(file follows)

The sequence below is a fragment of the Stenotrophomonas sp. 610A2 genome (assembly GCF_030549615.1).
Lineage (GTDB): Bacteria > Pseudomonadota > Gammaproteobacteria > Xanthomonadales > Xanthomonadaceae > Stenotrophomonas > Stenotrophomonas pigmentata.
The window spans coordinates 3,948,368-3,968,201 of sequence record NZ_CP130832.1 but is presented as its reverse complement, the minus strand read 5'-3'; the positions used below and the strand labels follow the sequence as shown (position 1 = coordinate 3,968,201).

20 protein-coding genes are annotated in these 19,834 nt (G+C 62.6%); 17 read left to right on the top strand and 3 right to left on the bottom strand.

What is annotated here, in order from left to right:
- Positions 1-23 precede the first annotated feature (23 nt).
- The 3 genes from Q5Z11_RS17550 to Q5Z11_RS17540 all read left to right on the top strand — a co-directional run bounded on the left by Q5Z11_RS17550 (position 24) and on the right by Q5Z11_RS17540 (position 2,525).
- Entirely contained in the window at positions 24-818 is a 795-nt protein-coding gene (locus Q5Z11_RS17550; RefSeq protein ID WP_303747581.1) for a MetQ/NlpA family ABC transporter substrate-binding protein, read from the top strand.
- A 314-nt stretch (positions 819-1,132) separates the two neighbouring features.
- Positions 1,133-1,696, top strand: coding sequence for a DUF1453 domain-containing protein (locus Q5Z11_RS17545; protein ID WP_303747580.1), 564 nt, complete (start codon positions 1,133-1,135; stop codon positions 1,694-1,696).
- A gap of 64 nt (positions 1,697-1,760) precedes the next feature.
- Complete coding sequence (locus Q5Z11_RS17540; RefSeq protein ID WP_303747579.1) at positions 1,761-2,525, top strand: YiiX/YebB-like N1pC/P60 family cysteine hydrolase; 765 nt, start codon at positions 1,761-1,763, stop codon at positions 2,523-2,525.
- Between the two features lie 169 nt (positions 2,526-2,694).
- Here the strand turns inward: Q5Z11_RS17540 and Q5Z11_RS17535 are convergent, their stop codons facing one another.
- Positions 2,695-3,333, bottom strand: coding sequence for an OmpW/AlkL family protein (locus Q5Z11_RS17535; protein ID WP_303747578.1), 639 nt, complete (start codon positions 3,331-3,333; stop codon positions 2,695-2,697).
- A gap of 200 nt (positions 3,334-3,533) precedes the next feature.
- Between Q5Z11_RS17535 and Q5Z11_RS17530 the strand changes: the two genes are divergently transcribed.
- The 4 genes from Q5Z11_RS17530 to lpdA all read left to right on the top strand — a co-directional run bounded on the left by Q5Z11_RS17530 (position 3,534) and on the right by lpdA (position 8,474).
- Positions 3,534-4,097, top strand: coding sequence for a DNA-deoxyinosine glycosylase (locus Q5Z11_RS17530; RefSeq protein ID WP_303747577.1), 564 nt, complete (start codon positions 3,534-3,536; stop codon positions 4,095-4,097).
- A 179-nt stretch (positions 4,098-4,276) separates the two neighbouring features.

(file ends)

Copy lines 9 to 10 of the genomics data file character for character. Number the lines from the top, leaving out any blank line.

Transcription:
- A 314-nt stretch (positions 819-1,132) separates the two neighbouring features.
- Positions 1,133-1,696, top strand: coding sequence for a DUF1453 domain-containing protein (locus Q5Z11_RS17545; protein ID WP_303747580.1), 564 nt, complete (start codon positions 1,133-1,135; stop codon positions 1,694-1,696).